Since I was planting into very loose soil, the work went quickly. I used my garlic dibbleicon to make a hole about seven inches deep for each elephant garlic clove and about four inches deep for our standard garlic. That put the tops of the garlic cloves around two inches below the surface of the soil. Each hole also got a very light sprinkle of bone meal.

Our garlic starts this year were all ones saved from our last crop. I put in two rows of elephant garlic and three rows of mixed German Extra Hardy, New York White, Late Italian, and Mother of Pearl.

I still need to mulch the garlic with a mixture of leaves and grass clippings after I do what I suspect will be our last mowing (and raking) of our lawn for this season. Before doing so, I may topdress the bed with a layer of compost if we have enough.

BroccoliThis posting is pretty much the short and sweet version of planting garlic. Maybe I'll do an in depth feature story on it someday. But for now, Burpee has an excellent, free, video tutorial available on how to plant garlic. And below are some excellent sources on growing, harvesting, and storing garlic.

When I finished my planting chores, I thought to check our broccoli, as I'd noticed some heads coming along nicely last week. I cut one smallish main head and a couple of tiny sideshoots. We still have about five more broccoli plants and seven or eight cauliflower that are still maturing heads. With a predicted overnight low of 19o F Tuesday night/Wednesday morning, our brassica harvest may be over. Broccoli can stand some fairly cold weather, but nineteen degrees will probably be too much for it.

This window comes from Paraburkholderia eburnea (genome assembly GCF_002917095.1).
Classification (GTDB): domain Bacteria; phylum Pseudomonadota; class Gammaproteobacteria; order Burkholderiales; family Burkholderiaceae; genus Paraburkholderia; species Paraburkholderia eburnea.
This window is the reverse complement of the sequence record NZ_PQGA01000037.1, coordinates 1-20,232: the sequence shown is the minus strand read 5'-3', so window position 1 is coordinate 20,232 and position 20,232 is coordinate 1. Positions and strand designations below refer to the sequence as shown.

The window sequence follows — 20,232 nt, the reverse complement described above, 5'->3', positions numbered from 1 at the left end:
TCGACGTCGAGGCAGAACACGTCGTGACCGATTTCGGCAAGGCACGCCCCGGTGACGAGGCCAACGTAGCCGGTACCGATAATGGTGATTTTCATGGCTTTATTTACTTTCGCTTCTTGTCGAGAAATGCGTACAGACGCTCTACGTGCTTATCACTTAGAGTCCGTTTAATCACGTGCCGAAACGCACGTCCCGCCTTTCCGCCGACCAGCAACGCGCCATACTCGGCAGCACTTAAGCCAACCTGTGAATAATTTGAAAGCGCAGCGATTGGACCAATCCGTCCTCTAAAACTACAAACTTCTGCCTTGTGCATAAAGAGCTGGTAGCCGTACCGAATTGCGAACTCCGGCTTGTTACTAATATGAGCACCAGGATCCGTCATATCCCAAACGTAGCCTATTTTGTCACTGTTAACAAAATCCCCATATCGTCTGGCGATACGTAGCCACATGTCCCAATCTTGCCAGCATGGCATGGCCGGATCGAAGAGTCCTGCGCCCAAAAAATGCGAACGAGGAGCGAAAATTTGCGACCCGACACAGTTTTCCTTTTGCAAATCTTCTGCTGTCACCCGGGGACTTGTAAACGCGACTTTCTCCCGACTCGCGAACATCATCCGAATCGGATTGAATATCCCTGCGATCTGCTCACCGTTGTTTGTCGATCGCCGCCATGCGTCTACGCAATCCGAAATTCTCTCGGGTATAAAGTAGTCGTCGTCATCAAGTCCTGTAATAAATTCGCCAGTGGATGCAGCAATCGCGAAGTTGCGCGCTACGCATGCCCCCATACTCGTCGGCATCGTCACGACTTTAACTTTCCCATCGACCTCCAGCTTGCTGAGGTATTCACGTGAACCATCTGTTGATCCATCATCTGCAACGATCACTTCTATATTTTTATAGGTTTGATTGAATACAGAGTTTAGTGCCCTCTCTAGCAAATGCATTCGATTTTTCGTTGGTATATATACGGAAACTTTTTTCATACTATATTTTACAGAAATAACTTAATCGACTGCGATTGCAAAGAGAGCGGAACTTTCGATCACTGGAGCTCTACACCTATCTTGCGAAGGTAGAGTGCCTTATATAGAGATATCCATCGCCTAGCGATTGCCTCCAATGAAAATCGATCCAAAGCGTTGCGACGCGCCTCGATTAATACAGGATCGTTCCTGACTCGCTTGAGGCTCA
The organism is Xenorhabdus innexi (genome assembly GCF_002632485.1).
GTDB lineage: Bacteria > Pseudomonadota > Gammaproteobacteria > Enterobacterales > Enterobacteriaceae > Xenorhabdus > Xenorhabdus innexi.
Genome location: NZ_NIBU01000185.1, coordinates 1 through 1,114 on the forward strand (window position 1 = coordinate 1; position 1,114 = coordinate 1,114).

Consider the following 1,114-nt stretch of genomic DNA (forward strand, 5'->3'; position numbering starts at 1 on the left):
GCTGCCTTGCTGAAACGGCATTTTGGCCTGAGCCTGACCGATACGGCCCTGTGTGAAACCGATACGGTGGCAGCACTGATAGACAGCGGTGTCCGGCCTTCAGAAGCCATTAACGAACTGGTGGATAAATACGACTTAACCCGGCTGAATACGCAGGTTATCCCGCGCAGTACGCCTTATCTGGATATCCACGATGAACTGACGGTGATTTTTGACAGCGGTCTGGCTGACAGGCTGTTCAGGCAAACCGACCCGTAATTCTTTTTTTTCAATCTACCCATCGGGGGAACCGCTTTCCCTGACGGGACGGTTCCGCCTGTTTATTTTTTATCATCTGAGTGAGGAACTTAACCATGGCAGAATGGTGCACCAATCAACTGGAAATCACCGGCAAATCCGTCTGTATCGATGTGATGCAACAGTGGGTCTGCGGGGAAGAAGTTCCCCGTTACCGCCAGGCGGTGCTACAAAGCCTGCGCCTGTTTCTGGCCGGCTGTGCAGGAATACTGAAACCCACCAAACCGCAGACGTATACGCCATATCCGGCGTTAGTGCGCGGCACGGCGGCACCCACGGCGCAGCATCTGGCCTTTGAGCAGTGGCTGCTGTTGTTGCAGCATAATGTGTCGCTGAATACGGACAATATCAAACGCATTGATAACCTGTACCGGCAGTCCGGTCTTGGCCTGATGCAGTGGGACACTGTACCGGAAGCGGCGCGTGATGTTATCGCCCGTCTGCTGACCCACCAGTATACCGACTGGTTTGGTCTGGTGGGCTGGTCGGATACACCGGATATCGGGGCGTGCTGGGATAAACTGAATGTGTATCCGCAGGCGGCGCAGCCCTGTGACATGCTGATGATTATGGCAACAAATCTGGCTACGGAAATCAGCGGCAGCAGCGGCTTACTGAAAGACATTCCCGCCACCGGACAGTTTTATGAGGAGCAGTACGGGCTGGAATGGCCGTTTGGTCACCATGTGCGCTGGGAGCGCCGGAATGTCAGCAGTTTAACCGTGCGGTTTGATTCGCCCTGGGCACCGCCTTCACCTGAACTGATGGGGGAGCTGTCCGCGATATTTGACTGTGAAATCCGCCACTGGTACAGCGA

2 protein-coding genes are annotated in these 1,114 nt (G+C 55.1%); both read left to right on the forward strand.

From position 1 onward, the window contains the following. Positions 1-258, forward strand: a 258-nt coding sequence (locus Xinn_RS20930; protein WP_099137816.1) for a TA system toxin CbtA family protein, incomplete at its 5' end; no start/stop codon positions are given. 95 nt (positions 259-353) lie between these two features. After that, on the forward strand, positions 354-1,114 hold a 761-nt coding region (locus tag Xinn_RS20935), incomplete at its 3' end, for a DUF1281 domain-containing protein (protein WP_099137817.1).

Besides our rows of broccoli and cauliflower, the only remaining crop we have growing is a row of kale. It should get picked in the next week or so for one final batch of Portuguese Kale Soup. And while the broccoli and cauliflower will probably get nipped by the predicted freezing weather, the taste of kale is said to improve with a good frost/freeze.

Monday, November 11, 2013 - Veterans' Day (U.S.)

I realized last night when cleaning up yesterday's posting a bit that I hadn't offered any images of what garlic bulbs and cloves look like. By the time I made that discovery, it was late and dark, and I didn't want to do the shots with the puny flash on my Canon XSi (one of the few weak points of the camera).